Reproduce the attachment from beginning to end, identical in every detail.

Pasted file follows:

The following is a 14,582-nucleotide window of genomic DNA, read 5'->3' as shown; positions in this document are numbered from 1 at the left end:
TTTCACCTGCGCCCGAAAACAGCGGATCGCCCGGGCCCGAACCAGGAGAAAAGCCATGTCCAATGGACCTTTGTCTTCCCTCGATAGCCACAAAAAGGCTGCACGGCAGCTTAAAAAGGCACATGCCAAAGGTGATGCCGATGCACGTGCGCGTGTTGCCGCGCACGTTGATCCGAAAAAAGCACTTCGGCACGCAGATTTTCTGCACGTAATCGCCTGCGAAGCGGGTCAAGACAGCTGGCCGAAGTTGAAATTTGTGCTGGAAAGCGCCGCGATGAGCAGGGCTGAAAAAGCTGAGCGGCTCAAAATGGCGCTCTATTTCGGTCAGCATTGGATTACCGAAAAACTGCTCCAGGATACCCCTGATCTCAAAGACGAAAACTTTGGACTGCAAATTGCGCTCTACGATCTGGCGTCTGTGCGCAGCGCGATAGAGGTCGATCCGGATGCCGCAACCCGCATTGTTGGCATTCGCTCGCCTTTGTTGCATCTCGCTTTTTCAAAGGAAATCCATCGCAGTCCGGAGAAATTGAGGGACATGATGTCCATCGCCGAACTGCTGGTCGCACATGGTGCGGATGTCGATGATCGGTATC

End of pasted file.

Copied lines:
The following is a 14,582-nucleotide window of genomic DNA, read 5'->3' as shown; positions in this document are numbered from 1 at the left end:
TTTCACCTGCGCCCGAAAACAGCGGATCGCCCGGGCCCGAACCAGGAGAAAAGCCATGTCCAATGGACCTTTGTCTTCCCTCGATAGCCACAAAAAGGCTGCACGGCAGCTTAAAAAGGCACATGCCAAAGGTGATGCCGATGCACGTGCGCGTGTTGCCGCGCACGTTGATCCGAAAAAAGCACTTCGGCACGCAGATTTTCTGCACGTAATCGCCTGCGAAGCGGGTCAAGACAGCTGGCCGAAGTTGAAATTTGTGCTGGAAAGCGCCGCGATGAGCAGGGCTGAAAAAGCTGAGCGGCTCAAAATGGCGCTCTATTTCGGTCAGCATTGGATTACCGAAAAACTGCTCCAGGATACCCCTGATCTCAAAGACGAAAACTTTGGACTGCAAATTGCGCTCTACGATCTGGCGTCTGTGCGCAGCGCGATAGAGGTCGATCCGGATGCCGCAACCCGCATTGTTGGCATTCGCTCGCCTTTGTTGCATCTCGCTTTTTCAAAGGAAATCCATCGCAGTCCGGAGAAATTGAGGGACATGATGTCCATCGCCGAACTGCTGGTCGCACATGGTGCGGATGTCGATGATCGGTATC